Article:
New homes for village despite residents' pleas

Up to 14 new homes are in prospect for Grainthorpe, '¨despite protests from residents and the parish council.

At an East Lindsey planning committee meeting, members gave the thumbs-up to an outline application by HJW Developments to build on an arable field off Poor’s End in Grainthorpe, despite the concerns of the parish council and an objection petition containing 104 signatures.

Originally the intention was for 24 homes but this was reduced following objections by the parish council that such a number would be too intensive for a site of just under one hectare.

In a presentation to councillors, resident Paula Fussey said there was a concern that some existing properties could have their privacy sacrificed through being overlooked by 
incomers whose homes 
would be on higher ground.

She also expressed concerns at the narrowness of the access lane which was already causing problems 
for refuse and delivery vehicles, especially at the 
tight junction adjacent to a Grade II Listed property.

Coun Jill Makinson-Sanders protested at the constant “chipping away” at agricultural land. She said: “As a nation, we need feeding.”

Coun Makinson-Sanders went on to complain that proposals to widen the lane would have the effect of “urbanising” the countryside - especially if the new homes turn out to be town houses.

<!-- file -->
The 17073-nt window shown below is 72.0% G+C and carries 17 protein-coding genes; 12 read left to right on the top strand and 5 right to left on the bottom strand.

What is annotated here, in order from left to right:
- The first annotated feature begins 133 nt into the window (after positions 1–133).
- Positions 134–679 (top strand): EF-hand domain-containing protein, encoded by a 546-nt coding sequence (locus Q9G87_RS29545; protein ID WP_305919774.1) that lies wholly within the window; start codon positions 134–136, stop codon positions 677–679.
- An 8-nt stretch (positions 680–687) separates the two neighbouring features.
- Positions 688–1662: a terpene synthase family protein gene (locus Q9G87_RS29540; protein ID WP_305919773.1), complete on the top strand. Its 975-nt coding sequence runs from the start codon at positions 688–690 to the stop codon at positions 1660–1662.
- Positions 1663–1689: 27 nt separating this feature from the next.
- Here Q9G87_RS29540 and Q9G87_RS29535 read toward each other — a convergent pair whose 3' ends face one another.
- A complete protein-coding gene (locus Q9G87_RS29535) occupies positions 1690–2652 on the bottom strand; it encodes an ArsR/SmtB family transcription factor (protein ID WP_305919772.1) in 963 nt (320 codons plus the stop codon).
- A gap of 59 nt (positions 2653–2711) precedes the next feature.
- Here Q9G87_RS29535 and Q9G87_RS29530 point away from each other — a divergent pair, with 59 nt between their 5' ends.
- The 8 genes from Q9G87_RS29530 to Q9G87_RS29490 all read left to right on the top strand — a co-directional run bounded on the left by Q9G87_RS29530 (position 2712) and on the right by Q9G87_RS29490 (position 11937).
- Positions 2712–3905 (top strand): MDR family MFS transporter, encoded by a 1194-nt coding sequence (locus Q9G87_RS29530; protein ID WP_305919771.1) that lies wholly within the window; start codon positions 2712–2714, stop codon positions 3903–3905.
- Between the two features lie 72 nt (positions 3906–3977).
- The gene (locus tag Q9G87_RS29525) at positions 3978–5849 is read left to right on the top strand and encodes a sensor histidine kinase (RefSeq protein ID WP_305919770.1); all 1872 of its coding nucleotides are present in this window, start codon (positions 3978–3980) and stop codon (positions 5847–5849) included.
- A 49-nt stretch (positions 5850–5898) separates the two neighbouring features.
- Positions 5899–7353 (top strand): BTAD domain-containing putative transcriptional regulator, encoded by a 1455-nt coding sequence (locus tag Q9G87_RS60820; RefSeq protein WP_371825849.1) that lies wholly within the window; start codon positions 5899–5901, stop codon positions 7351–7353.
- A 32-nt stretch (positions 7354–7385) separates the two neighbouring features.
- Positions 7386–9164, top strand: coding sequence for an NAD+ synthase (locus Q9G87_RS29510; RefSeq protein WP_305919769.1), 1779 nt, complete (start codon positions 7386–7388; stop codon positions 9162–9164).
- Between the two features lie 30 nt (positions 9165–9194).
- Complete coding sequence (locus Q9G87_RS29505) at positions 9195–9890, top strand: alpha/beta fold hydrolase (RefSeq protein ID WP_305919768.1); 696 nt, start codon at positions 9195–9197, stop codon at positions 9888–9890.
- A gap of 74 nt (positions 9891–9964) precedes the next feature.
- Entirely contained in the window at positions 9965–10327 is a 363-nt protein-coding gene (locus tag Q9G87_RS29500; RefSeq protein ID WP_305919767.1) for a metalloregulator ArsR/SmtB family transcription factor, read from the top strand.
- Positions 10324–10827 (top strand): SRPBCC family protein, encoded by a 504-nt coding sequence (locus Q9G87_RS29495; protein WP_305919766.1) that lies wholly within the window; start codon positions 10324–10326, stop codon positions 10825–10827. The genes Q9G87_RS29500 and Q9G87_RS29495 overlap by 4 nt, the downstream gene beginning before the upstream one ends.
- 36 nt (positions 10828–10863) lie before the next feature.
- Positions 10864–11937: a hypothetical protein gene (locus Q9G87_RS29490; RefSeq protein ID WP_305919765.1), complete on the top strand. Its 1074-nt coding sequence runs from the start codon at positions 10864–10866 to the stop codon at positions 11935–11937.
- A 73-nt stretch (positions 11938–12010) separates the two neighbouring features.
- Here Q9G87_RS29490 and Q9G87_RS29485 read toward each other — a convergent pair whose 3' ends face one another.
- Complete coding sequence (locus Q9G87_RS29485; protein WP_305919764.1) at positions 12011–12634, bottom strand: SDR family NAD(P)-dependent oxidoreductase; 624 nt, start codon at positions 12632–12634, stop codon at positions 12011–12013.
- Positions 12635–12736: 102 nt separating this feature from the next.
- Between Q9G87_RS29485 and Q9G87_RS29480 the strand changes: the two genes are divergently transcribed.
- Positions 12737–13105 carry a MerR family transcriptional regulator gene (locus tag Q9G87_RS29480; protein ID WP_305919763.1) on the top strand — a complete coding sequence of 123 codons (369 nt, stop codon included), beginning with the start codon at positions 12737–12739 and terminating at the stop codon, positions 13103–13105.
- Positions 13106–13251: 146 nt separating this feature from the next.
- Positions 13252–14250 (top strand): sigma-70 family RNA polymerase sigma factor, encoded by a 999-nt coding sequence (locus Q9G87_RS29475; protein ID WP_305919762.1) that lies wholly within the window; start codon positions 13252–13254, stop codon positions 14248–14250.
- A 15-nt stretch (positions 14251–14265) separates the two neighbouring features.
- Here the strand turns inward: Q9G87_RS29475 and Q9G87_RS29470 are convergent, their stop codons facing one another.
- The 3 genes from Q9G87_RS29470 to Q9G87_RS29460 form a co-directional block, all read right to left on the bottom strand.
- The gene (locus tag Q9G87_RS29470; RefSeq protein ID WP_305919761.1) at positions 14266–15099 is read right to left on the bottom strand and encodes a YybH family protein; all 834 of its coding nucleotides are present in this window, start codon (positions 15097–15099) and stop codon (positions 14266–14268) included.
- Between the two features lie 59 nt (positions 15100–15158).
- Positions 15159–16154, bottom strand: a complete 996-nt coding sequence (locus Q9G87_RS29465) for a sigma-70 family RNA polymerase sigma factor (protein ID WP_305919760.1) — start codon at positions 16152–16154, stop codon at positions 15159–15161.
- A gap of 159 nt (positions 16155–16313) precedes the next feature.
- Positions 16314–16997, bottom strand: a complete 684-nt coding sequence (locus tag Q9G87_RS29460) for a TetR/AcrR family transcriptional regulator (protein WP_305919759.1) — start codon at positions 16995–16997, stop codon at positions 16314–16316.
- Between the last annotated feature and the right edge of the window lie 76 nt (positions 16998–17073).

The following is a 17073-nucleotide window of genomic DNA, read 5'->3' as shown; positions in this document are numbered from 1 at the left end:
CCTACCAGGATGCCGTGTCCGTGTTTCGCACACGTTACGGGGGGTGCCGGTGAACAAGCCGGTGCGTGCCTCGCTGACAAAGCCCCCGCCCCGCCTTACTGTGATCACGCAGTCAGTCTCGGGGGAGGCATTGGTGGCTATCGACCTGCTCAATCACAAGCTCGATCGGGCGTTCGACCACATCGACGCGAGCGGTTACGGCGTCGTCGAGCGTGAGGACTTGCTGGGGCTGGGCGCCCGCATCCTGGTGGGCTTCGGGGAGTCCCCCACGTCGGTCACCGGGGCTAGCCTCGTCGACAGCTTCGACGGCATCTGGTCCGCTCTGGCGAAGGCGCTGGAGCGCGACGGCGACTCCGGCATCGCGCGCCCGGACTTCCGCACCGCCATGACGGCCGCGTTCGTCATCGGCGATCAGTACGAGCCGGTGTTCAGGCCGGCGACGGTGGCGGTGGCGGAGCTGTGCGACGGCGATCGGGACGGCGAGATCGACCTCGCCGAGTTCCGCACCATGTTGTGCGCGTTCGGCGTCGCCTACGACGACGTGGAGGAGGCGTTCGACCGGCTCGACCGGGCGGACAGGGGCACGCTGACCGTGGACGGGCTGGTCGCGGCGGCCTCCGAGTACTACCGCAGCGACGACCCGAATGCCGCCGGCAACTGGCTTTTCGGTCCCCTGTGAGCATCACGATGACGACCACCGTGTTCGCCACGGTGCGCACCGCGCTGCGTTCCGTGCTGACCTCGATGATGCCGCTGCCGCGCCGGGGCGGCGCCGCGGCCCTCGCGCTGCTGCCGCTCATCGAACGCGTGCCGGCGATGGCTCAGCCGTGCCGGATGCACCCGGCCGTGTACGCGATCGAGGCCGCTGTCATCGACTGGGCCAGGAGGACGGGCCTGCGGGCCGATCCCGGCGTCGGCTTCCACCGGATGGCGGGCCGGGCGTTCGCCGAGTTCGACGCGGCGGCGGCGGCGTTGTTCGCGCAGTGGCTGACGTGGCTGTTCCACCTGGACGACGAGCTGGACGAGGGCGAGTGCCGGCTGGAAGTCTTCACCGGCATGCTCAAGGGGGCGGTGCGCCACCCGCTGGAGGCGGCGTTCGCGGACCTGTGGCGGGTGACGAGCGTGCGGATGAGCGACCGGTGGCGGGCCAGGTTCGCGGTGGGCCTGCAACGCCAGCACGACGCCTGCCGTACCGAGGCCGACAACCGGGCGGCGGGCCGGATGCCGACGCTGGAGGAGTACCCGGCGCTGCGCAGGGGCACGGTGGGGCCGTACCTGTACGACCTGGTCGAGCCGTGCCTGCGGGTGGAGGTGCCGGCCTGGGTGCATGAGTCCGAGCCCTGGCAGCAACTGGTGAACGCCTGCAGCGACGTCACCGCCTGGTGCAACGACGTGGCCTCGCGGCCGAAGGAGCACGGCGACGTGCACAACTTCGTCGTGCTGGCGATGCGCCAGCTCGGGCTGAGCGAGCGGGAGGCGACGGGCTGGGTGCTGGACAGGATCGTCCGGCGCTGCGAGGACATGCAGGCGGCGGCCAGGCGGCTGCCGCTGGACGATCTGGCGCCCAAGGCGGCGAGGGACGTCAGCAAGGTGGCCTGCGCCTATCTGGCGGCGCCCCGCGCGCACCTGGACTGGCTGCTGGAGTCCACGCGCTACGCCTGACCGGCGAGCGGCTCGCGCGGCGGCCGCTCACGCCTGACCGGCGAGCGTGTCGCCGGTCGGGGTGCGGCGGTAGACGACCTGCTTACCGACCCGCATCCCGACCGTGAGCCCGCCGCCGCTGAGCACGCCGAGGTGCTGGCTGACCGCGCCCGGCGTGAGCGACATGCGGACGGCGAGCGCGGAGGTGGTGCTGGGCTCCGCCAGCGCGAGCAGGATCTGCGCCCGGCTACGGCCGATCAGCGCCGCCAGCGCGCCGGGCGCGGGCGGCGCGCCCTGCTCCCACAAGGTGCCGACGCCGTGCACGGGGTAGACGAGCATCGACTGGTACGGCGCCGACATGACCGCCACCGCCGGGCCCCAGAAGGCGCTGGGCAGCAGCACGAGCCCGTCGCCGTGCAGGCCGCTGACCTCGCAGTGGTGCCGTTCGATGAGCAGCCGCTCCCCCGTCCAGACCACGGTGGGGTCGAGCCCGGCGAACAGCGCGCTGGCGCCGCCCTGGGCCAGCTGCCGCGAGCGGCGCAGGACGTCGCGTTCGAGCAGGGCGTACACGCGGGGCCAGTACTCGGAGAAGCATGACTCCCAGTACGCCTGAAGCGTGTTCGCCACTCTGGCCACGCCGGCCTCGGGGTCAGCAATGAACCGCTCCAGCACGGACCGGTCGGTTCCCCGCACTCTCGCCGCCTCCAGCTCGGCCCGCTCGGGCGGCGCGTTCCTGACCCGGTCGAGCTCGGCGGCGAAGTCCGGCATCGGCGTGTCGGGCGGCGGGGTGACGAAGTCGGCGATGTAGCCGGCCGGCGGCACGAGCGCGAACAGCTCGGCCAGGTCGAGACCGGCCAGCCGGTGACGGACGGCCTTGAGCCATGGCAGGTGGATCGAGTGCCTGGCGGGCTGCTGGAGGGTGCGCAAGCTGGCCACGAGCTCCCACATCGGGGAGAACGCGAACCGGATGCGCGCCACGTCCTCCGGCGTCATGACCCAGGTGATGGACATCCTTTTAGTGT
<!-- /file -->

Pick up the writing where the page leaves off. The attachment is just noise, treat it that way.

But Coun Tom Ashton and Coun Sid Dennis both spoke in favour, with the former commending the applicant for agreeing to reduce the density.

Agent Andrew Clover said the new homes would be set in large gardens, and there would be no impact 
on neighbours’ amenities.

He continued: “The risk 
of flooding is low.”

Committee chairman Coun Neil Cooper suggested that the developer might like to consider installing street lighting - if desired by residents - as a result of ELDC’s imminent withdrawal from street lighting activities.

The committee noted that Lincolnshire County Council’s archaeology officer had expressed concerns that human remains might be encountered during groundworks because of the proximity to the Ebenezer Wesleyan chapel that was built in 1818 
to seat 237 worshippers.

However a subsequent investigation detailing the historic boundaries of the chapel has indicated that this is unlikely to be the case.

On Thursday. the committee voted nine-two in favour.